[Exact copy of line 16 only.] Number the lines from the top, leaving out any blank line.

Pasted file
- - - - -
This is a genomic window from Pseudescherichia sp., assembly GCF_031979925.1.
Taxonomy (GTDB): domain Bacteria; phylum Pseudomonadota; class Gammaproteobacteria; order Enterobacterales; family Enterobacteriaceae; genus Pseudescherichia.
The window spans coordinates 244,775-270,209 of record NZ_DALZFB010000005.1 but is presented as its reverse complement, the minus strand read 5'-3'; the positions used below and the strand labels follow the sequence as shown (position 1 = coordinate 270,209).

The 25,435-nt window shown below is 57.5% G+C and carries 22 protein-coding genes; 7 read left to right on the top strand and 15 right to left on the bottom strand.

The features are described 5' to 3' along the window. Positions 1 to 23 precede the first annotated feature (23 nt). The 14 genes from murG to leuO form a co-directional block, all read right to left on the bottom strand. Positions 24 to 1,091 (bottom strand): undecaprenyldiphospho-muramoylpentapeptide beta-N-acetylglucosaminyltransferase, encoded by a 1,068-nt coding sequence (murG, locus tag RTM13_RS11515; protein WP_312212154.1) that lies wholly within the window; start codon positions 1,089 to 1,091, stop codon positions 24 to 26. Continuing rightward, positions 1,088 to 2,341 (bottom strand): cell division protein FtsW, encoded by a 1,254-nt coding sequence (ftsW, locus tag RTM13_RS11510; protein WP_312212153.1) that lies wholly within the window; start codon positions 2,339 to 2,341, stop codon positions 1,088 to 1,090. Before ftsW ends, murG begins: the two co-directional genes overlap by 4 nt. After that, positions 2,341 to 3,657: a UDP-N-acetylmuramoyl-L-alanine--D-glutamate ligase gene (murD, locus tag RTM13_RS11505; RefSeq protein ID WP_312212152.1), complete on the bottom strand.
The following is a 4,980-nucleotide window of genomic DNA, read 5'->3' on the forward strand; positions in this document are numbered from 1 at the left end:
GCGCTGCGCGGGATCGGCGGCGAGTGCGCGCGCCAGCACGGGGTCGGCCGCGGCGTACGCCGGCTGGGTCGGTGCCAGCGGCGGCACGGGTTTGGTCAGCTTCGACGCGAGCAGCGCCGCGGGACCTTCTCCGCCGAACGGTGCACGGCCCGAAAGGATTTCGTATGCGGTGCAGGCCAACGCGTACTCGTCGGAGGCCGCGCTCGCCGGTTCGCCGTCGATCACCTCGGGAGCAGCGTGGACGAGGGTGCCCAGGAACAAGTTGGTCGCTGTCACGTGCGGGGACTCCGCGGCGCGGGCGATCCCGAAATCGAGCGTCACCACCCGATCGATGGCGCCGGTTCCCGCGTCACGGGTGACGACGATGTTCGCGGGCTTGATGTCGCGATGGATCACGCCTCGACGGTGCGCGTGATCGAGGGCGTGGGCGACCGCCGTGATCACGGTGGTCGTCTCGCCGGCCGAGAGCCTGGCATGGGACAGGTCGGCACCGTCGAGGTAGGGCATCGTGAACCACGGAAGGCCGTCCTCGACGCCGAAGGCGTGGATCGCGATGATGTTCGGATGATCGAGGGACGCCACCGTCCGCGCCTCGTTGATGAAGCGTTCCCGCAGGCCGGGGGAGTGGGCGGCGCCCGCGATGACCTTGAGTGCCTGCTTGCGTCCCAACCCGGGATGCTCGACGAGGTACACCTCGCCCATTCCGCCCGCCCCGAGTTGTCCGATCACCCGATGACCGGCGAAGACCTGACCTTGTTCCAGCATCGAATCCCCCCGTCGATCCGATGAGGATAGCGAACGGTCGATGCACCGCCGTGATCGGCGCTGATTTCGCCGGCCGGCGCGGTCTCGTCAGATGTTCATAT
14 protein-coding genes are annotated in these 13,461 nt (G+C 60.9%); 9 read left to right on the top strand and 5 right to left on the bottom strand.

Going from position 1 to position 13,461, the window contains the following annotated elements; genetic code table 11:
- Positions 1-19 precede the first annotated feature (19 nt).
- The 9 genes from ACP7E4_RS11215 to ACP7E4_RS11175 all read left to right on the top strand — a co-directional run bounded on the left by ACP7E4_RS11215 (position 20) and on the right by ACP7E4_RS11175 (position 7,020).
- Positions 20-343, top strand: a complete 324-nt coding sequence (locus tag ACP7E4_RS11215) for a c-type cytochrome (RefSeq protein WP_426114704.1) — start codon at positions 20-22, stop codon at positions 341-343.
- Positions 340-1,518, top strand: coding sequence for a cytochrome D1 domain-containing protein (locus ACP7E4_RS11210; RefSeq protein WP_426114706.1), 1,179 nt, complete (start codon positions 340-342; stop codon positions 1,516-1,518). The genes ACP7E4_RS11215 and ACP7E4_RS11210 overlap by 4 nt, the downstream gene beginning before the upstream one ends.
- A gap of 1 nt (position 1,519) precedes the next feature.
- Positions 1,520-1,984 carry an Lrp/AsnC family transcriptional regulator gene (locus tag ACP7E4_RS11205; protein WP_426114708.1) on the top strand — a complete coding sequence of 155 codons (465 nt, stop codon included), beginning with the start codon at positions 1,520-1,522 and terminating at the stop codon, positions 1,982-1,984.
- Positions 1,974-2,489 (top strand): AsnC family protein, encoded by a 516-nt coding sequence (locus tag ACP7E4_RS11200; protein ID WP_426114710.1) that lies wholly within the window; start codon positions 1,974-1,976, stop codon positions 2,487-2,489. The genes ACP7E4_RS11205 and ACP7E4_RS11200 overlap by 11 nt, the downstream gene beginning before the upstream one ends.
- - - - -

- Positions 1,974-2,489 (top strand): AsnC family protein, encoded by a 516-nt coding sequence (locus tag ACP7E4_RS11200; protein ID WP_426114710.1) that lies wholly within the window; start codon positions 1,974-1,976, stop codon positions 2,487-2,489. The genes ACP7E4_RS11205 and ACP7E4_RS11200 overlap by 11 nt, the downstream gene beginning before the upstream one ends.